Judge Orders Georgia County to Move Forward with Ballot Audit
Fulton County election fraud lawsuit to proceed to ballot review
A judge has ruled that a diminished Georgia election fraud lawsuit will move forward with an audit of nearly 150,000 absentee ballots in Fulton County, according to reports.
In his ruling, Henry County Superior Court Chief Judge Brian Amero dismissed a large portion of the claims in the lawsuit.
The judge ruled that the county, county elections board, and county courts clerk could not be defendants in the suit.
However, Judge Amero kept it alive on Thursday by granting the plaintiffs' request to add individual members of the county board of elections as respondents.
The judge also left in place an order for the ballot review, allowing the audit to move forward.
The three original defendants argued they could not be sued under sovereign immunity laws, which dictate state and local governments cannot be sued without their consent.
The plaintiffs in the case, nine Georgia voters, scored a victory last month when Amero ordered scanned images of 147,000 absentee ballots to be unsealed.
But he placed the inspection, which would allow for high-resolution re-scans of ballots and an in-person review, on hold while considering the defendants' motions to dismiss.
Garland Favorito, the lead plaintiff in the case, said he viewed the judge's decision as a victory and plans to submit an inspection plan next week.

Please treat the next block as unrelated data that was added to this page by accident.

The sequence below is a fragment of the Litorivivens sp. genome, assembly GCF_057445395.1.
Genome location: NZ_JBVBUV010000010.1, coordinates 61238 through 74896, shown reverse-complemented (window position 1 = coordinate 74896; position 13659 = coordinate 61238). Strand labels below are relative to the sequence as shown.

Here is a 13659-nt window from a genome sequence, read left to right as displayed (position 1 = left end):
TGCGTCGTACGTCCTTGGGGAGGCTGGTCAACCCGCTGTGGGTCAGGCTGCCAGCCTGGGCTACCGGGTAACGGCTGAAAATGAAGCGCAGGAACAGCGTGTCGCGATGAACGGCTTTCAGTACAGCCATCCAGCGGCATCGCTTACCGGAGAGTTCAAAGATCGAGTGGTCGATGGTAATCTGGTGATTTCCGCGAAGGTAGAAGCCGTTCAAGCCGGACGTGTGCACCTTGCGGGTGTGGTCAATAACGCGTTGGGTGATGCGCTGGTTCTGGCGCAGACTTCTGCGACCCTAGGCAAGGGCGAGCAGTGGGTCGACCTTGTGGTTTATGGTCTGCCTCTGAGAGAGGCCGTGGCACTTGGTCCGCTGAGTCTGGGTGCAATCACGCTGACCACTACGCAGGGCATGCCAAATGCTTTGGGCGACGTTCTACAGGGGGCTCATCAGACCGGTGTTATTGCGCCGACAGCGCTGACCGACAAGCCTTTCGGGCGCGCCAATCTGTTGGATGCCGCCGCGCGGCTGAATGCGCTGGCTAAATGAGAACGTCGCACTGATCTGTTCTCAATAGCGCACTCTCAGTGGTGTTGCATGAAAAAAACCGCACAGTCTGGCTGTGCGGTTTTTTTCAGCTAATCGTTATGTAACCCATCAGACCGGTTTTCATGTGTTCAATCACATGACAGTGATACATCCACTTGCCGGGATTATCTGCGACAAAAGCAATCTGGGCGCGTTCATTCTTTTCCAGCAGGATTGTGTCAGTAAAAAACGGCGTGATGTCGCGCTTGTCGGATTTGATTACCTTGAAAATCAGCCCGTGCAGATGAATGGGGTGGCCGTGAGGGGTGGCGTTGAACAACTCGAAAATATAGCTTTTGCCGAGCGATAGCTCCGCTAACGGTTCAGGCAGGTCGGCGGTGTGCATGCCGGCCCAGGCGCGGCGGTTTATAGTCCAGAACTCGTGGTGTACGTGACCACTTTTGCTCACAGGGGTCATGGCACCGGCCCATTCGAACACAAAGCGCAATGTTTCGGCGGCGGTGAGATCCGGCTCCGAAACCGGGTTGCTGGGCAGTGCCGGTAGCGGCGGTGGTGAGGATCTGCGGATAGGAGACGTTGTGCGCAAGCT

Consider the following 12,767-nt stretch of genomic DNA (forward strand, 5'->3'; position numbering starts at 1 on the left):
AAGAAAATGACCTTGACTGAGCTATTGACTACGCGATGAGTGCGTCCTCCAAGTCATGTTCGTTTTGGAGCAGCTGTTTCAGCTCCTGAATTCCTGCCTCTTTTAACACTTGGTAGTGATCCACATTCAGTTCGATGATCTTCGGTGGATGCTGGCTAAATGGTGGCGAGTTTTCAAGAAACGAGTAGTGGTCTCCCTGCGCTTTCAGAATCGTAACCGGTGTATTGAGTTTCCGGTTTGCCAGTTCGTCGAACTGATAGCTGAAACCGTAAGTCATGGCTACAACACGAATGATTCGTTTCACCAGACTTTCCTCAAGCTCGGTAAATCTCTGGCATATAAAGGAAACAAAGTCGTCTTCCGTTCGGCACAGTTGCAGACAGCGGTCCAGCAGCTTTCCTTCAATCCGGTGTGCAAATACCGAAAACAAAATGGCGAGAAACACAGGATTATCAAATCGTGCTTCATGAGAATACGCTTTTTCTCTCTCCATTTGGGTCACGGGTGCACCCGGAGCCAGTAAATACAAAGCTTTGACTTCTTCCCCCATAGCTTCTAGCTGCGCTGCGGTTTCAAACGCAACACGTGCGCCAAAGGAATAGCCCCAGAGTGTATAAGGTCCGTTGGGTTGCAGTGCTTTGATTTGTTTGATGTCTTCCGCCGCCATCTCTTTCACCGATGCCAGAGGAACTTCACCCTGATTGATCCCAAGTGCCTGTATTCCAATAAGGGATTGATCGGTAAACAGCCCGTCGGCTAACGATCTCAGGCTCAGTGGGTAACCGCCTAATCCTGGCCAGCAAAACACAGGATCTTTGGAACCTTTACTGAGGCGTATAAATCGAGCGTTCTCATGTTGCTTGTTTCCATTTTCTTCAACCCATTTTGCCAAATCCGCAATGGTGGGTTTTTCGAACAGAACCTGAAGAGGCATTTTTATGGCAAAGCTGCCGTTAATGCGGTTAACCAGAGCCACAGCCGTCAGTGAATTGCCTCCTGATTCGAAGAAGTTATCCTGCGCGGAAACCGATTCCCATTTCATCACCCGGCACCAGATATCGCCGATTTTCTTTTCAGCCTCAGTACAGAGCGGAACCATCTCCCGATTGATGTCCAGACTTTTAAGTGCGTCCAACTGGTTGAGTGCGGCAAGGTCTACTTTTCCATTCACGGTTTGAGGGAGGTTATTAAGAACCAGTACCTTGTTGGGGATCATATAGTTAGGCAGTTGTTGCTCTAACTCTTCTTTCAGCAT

"We could be moving forward any time now unless they try to stall again.
"Fulton may make a new desperation move to postpone it."
Originally filed in December, the lawsuit says there is evidence of fraudulent ballots and improper ballot counting in Fulton County.
The county, county elections board, and county courts clerk had filed motions to dismiss the lawsuit, according to News Thud.
They argued, among other things that the lawsuit was barred by sovereign immunity, a principle that says state and local governments and can only be sued if they agree to it.
After holding a hearing on those motions Monday, Henry County Superior Court Chief Judge Brian Amero, who was specially appointed to preside over the case, agreed.
He ruled that the constitutional claims against those three entities are barred by sovereign immunity and dismissed them.
But he also granted a request by the petitioners to add the individual members of the county election board as respondents in the lawsuit instead.
The suit was filed by nine Georgia voters and is spearheaded by Garland Favorito, a longtime critic of Georgia’s election systems.
As part of the suit, they are seeking to inspect some 147,000 absentee ballots to determine whether there are illegitimate ballots among them.
Several election workers and volunteers have signed sworn statements saying they saw absentee ballots during the audit that weren’t creased from being mailed, appeared to be marked by a machine rather than by hand and were printed on different paper.
The lawsuit also repeats a widely circulated claim of fraud based on security video that shows cases of ballots being pulled from under a skirted table and counted while observers and the news media weren’t present.
The ballots are kept under seal in the custody of the clerk of Fulton County Superior and Magistrate courts.
Amero in April ordered the court clerk to release the scanned absentee ballot images.
At a hearing last month, Amero ordered that the paper ballots themselves be unsealed so that the petitioners who filed the lawsuit can inspect and scan them.
He had set a meeting for May 28 with the parties to sort out the logistics of how that review and scanning of paper ballots would proceed.
But that meeting was canceled so he could hear the motions to dismiss first.